Why do we bother to elect members of the legislature to represent us if they won’t, or can’t, or, most certainly, don’t?
So, my question today is this: Why do we bother? Why do we bother to elect members of the legislature to represent us if they won’t, or can’t, or, most certainly, don’t? Let’s start with the latest iteration of the Fangless Five Space Wasters, which is to say the current Liberal members of the province’s human resources committee: Brendan Maguire (chair), Suzanne Lohnes-Croft (vice chair), Bill Horne, Rafah DiConstanzo and Ben Jessome.
The committee is required by law to meet monthly and is therefore the only legislative committee the McNeil government hasn’t been able to completely muzzle, either under the guise of keeping our province’s politicians safe from the pandemic peril of having to meet in-person or even virtually, or because the government is too busy governing to deign to discuss matters of public import in public, or both.
The human resources committee’s mandate — highlighted in yellow on its web page — includes dealing with “issues related to early childhood development, labour and education.”
You might imagine such a mandate would allow — even require — the committee to consider a motion put forward last week by NDP MLA Claudia Chender. She wanted the committee to write to Education Minister Zach Churchill asking him to identify which Nova Scotia school classrooms currently meet physical distancing guidelines, and to share the results of the department’s school ventilation testing.
Reasonable requests, you might suppose, as we prepare to reopen our schools in the midst of a pandemic.
You would suppose wrong.
The five faithful Liberal lapdogs voted the motion down. Chairperson Maguire insisted the committee mandated to deal with such matters was obviously the wrong venue to deal with such matters.
The Liberal MLAs, in effect, voted to prevent you from knowing whether the school your children are supposed to attend beginning Sept. 8 is safe.
It wasn’t the only opposition motion the McNeil Mouth Muppets slapped down during last week’s air-wasting session.
NDP MLA Kendra Coombes asked the committee to write a letter in support of paid sick leave for Nova Scotia workers, including those who may be required to isolate while awaiting COVID-19 test results or who have to care for children who’ve been ordered to isolate.
No, nay, never.
They did almost the same to PC MLA Brad Johns’ motion asking the education minister to explain why two-thirds of the positions at the Centre for African Canadian Education are currently vacant. That motion was deemed too critical and might hurt the minister’s delicate sensibilities, so the Liberals passed a milquetoast motion instead inviting Churchill to offer an “update,” pretty please, rather than an explanation.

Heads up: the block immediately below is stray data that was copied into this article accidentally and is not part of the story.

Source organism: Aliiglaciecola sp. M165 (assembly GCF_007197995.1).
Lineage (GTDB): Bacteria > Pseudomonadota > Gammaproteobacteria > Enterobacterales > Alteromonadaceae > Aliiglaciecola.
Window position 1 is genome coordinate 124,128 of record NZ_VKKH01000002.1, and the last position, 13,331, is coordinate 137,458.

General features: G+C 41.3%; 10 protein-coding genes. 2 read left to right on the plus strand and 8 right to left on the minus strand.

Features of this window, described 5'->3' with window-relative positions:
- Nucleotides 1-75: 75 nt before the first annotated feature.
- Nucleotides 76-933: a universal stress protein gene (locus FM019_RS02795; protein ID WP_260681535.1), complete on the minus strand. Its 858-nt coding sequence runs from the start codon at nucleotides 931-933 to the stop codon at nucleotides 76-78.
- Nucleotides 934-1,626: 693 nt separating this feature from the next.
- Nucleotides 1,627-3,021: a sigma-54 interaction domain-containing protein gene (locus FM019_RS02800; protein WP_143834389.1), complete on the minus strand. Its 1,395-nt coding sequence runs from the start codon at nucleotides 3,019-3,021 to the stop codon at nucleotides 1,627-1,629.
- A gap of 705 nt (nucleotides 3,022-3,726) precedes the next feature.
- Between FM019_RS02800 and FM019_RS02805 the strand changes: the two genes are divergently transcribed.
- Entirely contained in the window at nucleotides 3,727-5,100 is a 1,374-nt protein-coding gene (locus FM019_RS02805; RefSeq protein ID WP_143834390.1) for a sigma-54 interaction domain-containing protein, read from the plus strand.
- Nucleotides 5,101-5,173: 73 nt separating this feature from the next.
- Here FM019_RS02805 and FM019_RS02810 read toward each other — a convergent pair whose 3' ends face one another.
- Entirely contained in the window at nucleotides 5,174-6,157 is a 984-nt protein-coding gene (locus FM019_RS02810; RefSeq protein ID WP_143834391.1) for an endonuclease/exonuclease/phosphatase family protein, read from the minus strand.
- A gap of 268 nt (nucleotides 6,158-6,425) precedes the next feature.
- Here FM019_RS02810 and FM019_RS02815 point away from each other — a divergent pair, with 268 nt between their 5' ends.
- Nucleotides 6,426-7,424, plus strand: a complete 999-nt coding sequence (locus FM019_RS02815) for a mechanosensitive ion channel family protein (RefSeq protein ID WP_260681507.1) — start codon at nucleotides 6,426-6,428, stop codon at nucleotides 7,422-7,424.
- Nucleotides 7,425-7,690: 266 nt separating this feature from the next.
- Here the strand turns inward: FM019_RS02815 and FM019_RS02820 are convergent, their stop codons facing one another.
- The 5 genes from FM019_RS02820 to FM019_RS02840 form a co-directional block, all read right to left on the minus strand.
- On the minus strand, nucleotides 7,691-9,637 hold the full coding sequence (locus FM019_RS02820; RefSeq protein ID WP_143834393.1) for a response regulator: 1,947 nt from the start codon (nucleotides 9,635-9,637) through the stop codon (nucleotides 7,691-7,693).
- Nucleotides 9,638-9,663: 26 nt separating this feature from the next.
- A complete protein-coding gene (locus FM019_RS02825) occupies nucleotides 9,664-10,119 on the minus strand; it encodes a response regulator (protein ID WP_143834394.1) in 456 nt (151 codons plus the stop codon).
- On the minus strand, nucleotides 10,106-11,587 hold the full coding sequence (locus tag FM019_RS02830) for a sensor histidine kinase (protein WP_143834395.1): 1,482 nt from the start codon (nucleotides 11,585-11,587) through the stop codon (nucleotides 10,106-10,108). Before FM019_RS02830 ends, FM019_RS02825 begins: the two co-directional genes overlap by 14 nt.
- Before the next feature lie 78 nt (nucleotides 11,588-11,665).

And so it went. And continues to go.
Last January, I wrote a tribute to yet another overlapping cast of Fangless Fives — Lohnes-Croft, Jessome, and Maguire along with fellow Liberal backbench back-scratchers Gordon Wilson and Hugh MacKay — “for their unfailingly fearless failure to do their job of holding the government to account” as members of the public accounts committee.
That committee’s Liberal majority had voted not to call witnesses who might be able to shed light on a government privacy breach. That breach, you may recall, involved the release of Nova Scotians’ unredacted personal information using the provincially-funded, privately-designed freedom of information portal. The hear-no-negative committee even said “no” to calling the province’s then freedom of information and protection of privacy commissioner to testify. After all, what could a privacy expert have to offer the committee about a breach of privacy?
Less than a month later, the usual suspects — Lohnes-Croft, Maguire, Wilson, MacKay, Jessome and DiConstanzo, plus the equally superfluous Keith Irving — reassembled themselves into still another combination of the Whatever-You-Say-Boss crew.
This time, the MLAs made up the Liberal majority on a newly formed health committee. It had been set up specifically to consider “matters of access to and delivery of health care services.” Despite that, its Liberal members refused to allow the committee to consider healthcare access and delivery problems resulting from emergency room overcrowding, ambulance off-loading delays and physicians.
Uh… How could anyone consider those fit subjects for discussion by a health committee?
So, back to now. Parents, teachers and the community are coming face to face with an urgent, critical question. Is the province’s Back to School program — as Nova Scotia Teachers’ Union President Paul Wozney puts it — “good enough to keep families and communities safe?”
How can we be confident, given the lack of government transparency, the lack of meaningful consultation with the communities most affected and the lack of legislative oversight?
Which brings us back to our original question, the logical answer to which may be dangerous to democracy: why do we bother to vote at all when the people we elect seem more interested in staying in the good graces of their leader than in conducting the people’s public business in public?
A version of this column originally appeared in the Halifax Examiner.
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